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This chapter is from the book

This chapter is from the book

7.6 Argument Promotion and Casting

Another important feature of method calls is argument promotion—implicitly converting an argument’s value to the type that the method expects to receive (if possible) in its corresponding parameter. For example, an app can call Math method Sqrt with an integer argument even though the method expects to receive a double argument. The statement

Console.WriteLine(Math.Sqrt(4));

correctly evaluates Math.Sqrt(4) and displays the value 2.0. Sqrt’s parameter list causes C# to convert the int value 4 to the double value 4.0 before passing the value to Sqrt. Such conversions may lead to compilation errors if C#’s promotion rules are not satisfied. The promotion rules specify which conversions are allowed—that is, which conversions can be performed without losing data. In the Sqrt example above, an int is converted to a double without changing its value. However, converting a double to an int truncates the fractional part of the double value—thus, part of the value is lost. Also, double variables can hold values much larger (and much smaller) than int variables, so assigning a double to an int can cause a loss of information when the double value doesn’t fit in the int. Converting large integer types to small integer types (e.g., long to int) also can produce incorrect results.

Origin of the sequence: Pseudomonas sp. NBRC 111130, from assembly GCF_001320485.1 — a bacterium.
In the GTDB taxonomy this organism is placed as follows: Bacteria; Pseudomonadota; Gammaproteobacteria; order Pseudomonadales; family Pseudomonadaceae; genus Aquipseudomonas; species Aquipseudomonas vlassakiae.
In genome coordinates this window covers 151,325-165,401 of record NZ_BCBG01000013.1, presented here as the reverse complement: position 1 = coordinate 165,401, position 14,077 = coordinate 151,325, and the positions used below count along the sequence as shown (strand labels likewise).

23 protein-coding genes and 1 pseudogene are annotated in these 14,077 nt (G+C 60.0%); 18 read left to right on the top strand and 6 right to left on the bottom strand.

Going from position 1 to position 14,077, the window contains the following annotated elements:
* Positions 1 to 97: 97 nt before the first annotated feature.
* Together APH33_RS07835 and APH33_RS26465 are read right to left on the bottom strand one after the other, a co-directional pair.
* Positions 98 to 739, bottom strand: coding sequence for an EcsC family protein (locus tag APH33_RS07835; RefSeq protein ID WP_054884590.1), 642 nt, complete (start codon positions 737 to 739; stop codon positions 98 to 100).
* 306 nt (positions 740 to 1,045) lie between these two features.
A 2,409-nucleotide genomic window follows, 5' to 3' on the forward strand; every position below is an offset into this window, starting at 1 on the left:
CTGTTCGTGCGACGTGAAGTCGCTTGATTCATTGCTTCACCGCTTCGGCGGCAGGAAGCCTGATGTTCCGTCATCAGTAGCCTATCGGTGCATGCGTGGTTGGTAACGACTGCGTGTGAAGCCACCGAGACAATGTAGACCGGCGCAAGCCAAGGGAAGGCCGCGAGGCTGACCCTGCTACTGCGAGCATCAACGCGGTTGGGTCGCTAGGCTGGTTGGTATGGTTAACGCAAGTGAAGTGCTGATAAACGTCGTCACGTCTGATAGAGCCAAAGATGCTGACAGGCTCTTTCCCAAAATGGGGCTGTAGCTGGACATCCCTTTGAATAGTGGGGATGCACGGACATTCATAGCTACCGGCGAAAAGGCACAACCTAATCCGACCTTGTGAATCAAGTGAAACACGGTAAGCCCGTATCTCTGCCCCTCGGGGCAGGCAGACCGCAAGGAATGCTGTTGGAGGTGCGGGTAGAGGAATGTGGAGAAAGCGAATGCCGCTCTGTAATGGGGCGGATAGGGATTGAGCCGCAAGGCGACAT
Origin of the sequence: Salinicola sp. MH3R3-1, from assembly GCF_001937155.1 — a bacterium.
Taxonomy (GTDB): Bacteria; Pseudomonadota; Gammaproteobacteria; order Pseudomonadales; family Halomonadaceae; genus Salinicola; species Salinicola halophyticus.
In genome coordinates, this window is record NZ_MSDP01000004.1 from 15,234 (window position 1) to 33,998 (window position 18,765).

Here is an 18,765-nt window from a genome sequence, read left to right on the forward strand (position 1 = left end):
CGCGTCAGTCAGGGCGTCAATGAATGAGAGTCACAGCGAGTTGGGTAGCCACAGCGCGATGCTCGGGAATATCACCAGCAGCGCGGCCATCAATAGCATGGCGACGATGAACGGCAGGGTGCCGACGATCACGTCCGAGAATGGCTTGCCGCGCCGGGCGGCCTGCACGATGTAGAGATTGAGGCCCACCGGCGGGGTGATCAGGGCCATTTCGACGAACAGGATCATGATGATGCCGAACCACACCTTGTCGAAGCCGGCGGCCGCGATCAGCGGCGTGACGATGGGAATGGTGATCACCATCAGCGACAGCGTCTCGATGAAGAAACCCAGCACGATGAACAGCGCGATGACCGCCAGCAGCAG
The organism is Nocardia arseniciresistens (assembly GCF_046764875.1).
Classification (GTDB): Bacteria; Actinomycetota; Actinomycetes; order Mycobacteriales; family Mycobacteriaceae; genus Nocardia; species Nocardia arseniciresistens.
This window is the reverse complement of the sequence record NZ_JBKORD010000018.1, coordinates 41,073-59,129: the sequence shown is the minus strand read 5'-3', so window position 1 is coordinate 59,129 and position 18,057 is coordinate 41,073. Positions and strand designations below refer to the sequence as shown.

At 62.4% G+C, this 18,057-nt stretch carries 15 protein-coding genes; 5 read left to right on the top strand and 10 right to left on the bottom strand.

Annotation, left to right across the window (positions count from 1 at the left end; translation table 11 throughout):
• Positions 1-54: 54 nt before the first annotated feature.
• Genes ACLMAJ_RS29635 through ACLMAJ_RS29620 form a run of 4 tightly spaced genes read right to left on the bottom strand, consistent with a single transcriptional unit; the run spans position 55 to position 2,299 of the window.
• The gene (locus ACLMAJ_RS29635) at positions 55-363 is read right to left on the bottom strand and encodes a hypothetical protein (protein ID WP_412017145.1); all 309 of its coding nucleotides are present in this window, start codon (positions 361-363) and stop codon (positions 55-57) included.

7.6.1 Promotion Rules

The promotion rules apply to expressions containing values of two or more simple types and to simple-type values passed as arguments to methods. Each value is promoted to the appropriate type in the expression. (Actually, the expression uses a temporary copy of each promoted value—the types of the original values remain unchanged.) Figure 7.3 lists the simple types alphabetically and the types to which each can be promoted. Values of all simple types also can be implicitly converted to type object. We demonstrate such implicit conversions in Chapter 19.

Fig. 7.3

Fig. 7.3 | Implicit conversions between simple types.

7.6.2 Sometimes Explicit Casts Are Required

By default, C# does not allow you to implicitly convert values between simple types if the target type cannot represent every value of the original type (e.g., the int value 2000000 cannot be represented as a short, and any floating-point number with nonzero digits after its decimal point cannot be represented in an integer type such as long, int or short).

To prevent a compilation error in cases where information may be lost due to an implicit conversion between simple types, the compiler requires you to use a cast operator to force the conversion. This enables you to “take control” from the compiler. You essentially say, “I know this conversion might cause loss of information, but for my purposes here, that’s fine.” Suppose you create a method Square that calculates the square of an int argument. To call Square with the whole part of a double argument named doubleValue, you’d write Square((int) doubleValue). This method call explicitly casts (converts) the value of doubleValue to an integer for use in method Square. Thus, if doubleValue’s value is 4.5, the method receives the value 4 and returns 16, not 20.25.

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